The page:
More politicals from Scott Dolson collection
- Published: Feb 14, 2017, 5 AM
Heritage offered the first part of Dolson’s extensive collection Dec. 3, 2016. The Feb. 18 offering comprises 19th and very early 20th century vintage political items, most from presidential campaigns.
A buyer’s fee of 25 percent will be added to the closing price of each lot won.
Each of the token lots is cataloged according to attributions in J. Doyle DeWitt’s 1959 reference, A Century of Campaign Buttons 1789-1889.
Among the items in the sale is a 27-millimeter, gilt brass Abraham Lincoln token from the 1860 presidential campaign. The token is attributed as AL-1860-51, 27 millimeters, gilt brass. The dies were cut by Robert Lovett from Philadelphia. R L PHILA appears below and left of the truncation of Lincoln's portrait.
The reverse is inscribed around with PROTECTION TO AMERICAN INDUSTRY followed by a star, enclosing within a circle 32 stars and a wreath of corn, within which is inscribed FREE / HOMES / FOR / FREE MEN.
Anti-Jefferson Davis lantern slide
A 7- by 4-inch anti-Jefferson Davis wooden glass slide shows the Confederate president on the gallows platform about to be hung, a scene copied from a Currier & Ives cartoon, with paper label on edge reading: “78. Jeff Davis on the Right Platform (Comic).”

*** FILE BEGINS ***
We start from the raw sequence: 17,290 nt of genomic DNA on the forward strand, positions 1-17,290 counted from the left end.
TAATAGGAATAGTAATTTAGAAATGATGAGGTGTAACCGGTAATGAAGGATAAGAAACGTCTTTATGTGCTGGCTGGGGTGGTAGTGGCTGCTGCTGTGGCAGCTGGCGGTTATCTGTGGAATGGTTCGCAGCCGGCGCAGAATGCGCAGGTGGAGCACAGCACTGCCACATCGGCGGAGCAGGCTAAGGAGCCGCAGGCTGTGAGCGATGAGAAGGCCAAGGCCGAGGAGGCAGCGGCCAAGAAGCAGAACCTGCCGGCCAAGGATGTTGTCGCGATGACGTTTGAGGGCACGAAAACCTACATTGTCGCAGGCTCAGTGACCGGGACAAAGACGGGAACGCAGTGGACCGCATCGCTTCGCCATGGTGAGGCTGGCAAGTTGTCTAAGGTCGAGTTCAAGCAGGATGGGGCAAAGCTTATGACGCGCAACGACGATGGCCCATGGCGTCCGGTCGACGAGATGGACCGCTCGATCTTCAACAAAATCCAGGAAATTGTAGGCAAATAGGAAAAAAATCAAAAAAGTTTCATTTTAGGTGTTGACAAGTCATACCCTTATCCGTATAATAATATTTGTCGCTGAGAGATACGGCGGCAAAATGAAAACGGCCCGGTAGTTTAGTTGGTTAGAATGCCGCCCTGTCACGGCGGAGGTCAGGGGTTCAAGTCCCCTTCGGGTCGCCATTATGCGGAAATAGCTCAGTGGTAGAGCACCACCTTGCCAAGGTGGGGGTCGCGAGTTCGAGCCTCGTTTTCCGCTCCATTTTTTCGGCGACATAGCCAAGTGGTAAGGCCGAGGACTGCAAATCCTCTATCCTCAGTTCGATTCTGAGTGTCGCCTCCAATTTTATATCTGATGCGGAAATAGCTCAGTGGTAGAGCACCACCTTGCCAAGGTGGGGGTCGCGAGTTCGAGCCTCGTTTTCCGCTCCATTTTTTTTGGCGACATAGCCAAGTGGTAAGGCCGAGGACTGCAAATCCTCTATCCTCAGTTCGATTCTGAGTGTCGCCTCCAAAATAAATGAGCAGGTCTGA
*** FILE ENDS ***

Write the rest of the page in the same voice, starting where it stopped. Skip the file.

Davis is depicted standing atop the drop door which reads SECESSION TRAP. Text in the Davis speech bubble reads “O dear! O dear! I don’t want to secede this way — ‘I want to be let alone.’ ” Supporters and detractors surround the base of the gallows.
The slide’s wooden frame is split.
According to the University of South Florida Libraries, “The lantern slide has its origins in 17th century optical viewing devices which came to be known as ‘magic lanterns.’ ”
Included in the political collectibles featuring Grover Cleveland is item GC-1888-65, a 1.5-inch tin shell badge with paper on which are portraits of Grover and Frances Cleveland beneath an eagle within a star-studded border. The catalog notes it is much scarcer than the single portraits in the series.
Grover Cleveland is also featured on the obverse of a perpetual calendar token, GC-1884-7. His 1884 running mate, Thomas A. Hendricks, is depicted on the reverse. The 29-millimeter token is struck in nickel.
From the 26th presidential election in 1888 is offered a mechanical chair pinback badge containing an image of Benjamin Harrison, grandson of President William Henry Harrison.
The 40-millimeter by 26-millimeter silvered brass badge. attributed as BH-1888-177, is inscribed on the presidential chair cushion with WHO SHALL OCCUPY IT. When the mechanism is tripped the seat raises to reveal the candidate’s face. Similar pinbacks were issued for a number of presidential candidates in the late 19th century.
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